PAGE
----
A landslide at a copper mine in Chingola, Zambia, killed at least seven miners and has left dozens more missing. 

Police and local authorities say that the group of miners, who were illegally digging at the mine, were buried alive in tunnels after heavy rains triggered landslides late Thursday night. 

Zambian President Hakainde Hichilema addressed the tragedy via social media, saying, “We are saddened to hear about the tragic accident at a makeshift mine site in Chingola that has claimed many lives.”

ZAMBIA REPORTS OVER 30 PEOPLE TRAPPED BENEATH RUBBLE AFTER OPEN-PIT MINE COLLAPSE

Hakainde Hichilema

Zambia President Hakainde Hichilema speaks during a plenary session at the COP28 U.N. Climate Summit in Dubai, United Arab Emirates.  (AP Photo/Peter Dejong)

He continued, “Our prayers are with the families and loved ones of those who died in the accident. We express gratitude to the rescuers and volunteers working tirelessly to reach those still trapped.”

Home Affairs and Internal Security Minister Jack Mwiimbu previously addressed the tragedy before parliament on Friday.

“May I just inform the nation that we have a tragedy that is brewing in Chingola, where a number of our people have been affected by a collapse of the open pit,” Mwiimbu said. “We have more than 30 people under the rubble and we are struggling to retrieve them.”

A complete confirmation of the death count has not yet been released as authorities work to recover the bodies of over 20 miners now believed to be dead.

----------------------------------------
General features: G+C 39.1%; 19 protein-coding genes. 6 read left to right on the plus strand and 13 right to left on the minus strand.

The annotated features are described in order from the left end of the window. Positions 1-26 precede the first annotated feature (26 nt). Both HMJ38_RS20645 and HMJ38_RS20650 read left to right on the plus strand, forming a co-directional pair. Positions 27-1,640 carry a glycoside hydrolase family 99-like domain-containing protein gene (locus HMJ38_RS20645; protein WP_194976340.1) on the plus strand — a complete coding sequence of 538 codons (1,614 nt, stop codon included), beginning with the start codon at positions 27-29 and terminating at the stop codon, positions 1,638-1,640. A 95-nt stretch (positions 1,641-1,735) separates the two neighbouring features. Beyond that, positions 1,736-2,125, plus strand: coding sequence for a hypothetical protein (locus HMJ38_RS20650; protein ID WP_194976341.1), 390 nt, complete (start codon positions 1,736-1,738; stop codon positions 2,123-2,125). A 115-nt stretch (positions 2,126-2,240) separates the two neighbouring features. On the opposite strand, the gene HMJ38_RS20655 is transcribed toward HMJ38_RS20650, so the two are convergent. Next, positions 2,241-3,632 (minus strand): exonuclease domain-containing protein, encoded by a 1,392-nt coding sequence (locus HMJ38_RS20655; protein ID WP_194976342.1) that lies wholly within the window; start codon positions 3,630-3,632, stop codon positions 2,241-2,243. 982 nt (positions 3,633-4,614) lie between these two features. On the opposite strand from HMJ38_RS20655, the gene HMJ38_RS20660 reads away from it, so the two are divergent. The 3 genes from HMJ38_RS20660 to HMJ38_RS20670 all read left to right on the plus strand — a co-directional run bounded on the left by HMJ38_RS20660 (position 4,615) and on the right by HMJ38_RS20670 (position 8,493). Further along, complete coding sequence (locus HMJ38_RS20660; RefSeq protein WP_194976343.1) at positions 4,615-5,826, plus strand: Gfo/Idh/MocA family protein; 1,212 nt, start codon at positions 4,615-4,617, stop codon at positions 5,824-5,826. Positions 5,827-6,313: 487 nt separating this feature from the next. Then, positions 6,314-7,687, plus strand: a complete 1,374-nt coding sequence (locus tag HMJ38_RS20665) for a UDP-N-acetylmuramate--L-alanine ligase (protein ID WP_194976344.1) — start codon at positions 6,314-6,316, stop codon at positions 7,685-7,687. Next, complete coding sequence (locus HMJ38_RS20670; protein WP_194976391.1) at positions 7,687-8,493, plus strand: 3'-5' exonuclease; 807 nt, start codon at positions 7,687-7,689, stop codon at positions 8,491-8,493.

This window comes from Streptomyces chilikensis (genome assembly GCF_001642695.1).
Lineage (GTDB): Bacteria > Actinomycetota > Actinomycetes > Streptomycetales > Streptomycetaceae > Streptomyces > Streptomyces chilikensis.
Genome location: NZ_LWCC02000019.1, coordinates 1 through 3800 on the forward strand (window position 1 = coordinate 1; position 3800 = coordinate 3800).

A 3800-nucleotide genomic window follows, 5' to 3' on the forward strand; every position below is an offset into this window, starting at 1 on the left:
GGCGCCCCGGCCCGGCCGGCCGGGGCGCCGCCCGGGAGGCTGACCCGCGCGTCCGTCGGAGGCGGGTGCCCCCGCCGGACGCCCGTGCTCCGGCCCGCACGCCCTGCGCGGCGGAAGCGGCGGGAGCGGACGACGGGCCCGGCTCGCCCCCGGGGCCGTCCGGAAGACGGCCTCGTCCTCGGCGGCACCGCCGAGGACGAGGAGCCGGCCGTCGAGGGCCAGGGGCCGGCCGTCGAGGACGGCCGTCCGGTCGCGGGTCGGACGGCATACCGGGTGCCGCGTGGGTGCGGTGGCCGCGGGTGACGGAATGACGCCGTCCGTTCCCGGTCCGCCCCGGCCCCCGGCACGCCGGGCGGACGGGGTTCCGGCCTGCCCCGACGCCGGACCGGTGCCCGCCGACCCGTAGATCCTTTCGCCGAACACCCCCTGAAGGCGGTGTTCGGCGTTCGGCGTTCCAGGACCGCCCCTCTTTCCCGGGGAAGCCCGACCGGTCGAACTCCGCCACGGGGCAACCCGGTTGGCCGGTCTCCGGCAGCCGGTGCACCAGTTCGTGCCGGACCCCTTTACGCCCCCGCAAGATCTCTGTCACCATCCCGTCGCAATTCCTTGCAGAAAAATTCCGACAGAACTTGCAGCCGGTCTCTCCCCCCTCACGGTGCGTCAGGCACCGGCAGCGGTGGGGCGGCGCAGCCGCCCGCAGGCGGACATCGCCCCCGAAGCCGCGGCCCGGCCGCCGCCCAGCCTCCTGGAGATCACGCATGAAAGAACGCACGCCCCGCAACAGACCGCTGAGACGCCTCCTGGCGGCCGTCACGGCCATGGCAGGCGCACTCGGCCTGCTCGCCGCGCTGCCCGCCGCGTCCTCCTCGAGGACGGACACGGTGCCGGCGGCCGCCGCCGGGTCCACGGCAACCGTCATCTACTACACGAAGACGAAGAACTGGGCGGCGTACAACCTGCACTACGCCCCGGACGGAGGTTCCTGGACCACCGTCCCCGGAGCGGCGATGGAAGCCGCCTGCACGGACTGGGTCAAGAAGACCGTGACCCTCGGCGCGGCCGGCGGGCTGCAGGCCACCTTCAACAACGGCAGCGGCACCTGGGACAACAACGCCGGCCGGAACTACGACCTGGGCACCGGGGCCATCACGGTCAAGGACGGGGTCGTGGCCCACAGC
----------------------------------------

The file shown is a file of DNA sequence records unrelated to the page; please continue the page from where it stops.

ALL 41 TRAPPED INDIAN TUNNEL WORKERS DRAMATICALLY PULLED TO SAFETY

“The bodies are not yet retrieved, as efforts are being made to retrieve them,” police spokesperson Rae Hamoonga said.

Chingola is approximately 248 miles north of Lusaka, the national capital.

The miners were reportedly engaged in illegal mining at the location without the knowledge of mine owners.

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The southern African nation is among the top 10 biggest copper producers in the world. Cobalt is also mined in Chingola.

Chingola is home to one of the biggest open-pit mines in the world, which is a series of workings that stretch for more than 6.2 miles. 

The area is marked by huge waste dumps made up of rock and earth that have been dug out of the mines.

The Associated Press contributed to this report.

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